FIFA has been alternating between tweaking attacking and defensive gameplay all generation, while introducing — and quickly moving on from — a bevy of gameplay modes and innovations. The Xbox One and PS4 have seen the introduction of women’s teams, the addition of UEFA competitions, character development in The Journey and a return to the timbre of FIFA Street with Volta football. We have seen Ignite come and go before bowing to Frostbite, and it sure feels like we are forced to learn a new free kick and penalty system annually.
Each instalment has had a major feature or enhancement to spruik, often still there but relegated to the bench the following year. That isn’t really the case with FIFA 21. It’s an attacking year, so the pace is up marginally, but it’s mostly a polishing of what’s already here as we transition to the PS5 and Xbox Series X/S.
The usual tweaks are aplenty, but there isn’t anything worthy of a new tile on the home screen. Volta retains top billing after refreshing the package last year, but it’s more of the same, and Ultimate Team will again garner the most attention. However, Career mode journeymen will rejoice that their overlooked offering has finally been given the substantial upgrade it deserves.
Career mode has been my goto in FIFA for the past decade. Other options have come and gone, but Career has always remained stable — which is also why it started to grow tired years ago. Besides a handful of minor additions barely worth considering, it has essentially remained untouched all generation, until now.
As the manager, you now have greater control over your squad and the trajectory of individual players. Off the pitch, create player development plans to improve the skills of youngsters and ward off father time for veterans. Most players approaching their mid-30s are put out to pasture by FIFA’s skills stats, but now you can identify where they are past their prime and train those areas to slow the decay. Players can also be assigned new positions to train, and while it’s not realistic to develop a winger into a starting goalkeeper, it gives you much greater control over your team.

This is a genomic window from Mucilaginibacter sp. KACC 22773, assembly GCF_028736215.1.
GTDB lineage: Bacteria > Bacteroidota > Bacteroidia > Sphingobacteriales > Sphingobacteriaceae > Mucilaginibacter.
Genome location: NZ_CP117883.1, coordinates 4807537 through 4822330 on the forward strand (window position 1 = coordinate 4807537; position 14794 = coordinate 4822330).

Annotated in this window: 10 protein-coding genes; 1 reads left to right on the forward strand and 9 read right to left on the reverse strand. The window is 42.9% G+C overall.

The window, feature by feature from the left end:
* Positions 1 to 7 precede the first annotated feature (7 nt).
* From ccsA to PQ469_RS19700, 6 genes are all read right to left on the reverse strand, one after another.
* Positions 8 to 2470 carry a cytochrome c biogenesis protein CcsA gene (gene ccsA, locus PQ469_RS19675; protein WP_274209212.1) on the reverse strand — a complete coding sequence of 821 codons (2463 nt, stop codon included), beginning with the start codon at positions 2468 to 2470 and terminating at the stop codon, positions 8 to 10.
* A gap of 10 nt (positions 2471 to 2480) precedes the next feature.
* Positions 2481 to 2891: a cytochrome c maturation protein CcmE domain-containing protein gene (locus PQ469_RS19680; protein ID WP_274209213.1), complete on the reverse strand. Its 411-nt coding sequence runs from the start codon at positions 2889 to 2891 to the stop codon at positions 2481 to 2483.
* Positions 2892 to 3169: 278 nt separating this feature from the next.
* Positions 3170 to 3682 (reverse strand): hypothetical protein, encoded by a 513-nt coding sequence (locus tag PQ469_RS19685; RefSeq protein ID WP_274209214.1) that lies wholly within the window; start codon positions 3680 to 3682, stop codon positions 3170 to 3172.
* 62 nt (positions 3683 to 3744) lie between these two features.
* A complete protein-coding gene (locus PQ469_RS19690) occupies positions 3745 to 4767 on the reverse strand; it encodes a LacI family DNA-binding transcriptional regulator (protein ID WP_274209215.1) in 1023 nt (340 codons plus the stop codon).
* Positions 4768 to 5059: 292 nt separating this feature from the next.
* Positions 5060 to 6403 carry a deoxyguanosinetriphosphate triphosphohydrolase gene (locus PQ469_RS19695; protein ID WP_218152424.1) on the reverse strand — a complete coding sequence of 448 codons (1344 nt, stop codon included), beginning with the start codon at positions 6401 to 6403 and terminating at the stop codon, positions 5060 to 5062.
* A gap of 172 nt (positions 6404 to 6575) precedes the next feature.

That control extends to game day with the introduction of interactive match simulation. The old option is still there, now called quick sim, but the preferred choice gives you control during a simulation. Match data presents the state of play at a glance, allowing you to substitute players or change tactics, and should the AI just not cut it, you can choose to take control and start playing at any time.
It works really well. Whereas I used to play several games in a row, and then get bored and sim a few to progress the season, now I play the key matches and partially simulate less important games before taking control in the second half. For highly skilled players beyond professional, however, it won’t cut it, as the difficulty seems to have little bearing on the result, and both sides are more accurate than usual during a simulation, leading to high scoring matches.
Training puts more emphasis on preparing players for matches against improving their abilities. Increased training loads may be beneficial longterm, but will have players struggling to run out a full 90 minutes. We’ve seen all of that before, but the sharpness system determines the likelihood of a player performing when it counts. It’s not perfect and could easily be ignored, but there’s finally a metric to use when promoting players from the reserves; you have some idea of who deserves the call up.